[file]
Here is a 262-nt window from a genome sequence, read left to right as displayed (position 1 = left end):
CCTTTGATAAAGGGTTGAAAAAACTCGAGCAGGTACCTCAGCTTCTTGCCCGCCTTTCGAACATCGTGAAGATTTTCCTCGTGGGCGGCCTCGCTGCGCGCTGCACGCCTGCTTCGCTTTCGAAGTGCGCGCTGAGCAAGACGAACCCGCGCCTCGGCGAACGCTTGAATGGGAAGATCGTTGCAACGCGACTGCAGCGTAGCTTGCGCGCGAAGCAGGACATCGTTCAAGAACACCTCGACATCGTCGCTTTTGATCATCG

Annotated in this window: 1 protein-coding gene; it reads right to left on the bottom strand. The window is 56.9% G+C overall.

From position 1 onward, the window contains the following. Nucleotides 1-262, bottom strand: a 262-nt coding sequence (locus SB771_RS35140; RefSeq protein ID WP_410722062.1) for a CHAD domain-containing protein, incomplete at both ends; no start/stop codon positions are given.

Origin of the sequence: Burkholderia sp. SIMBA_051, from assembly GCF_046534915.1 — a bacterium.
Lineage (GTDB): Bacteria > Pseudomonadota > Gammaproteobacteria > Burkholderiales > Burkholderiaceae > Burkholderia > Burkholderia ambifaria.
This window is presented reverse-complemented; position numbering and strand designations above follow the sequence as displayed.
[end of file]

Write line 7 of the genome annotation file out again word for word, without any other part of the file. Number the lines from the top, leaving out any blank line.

This window is presented reverse-complemented; position numbering and strand designations above follow the sequence as displayed.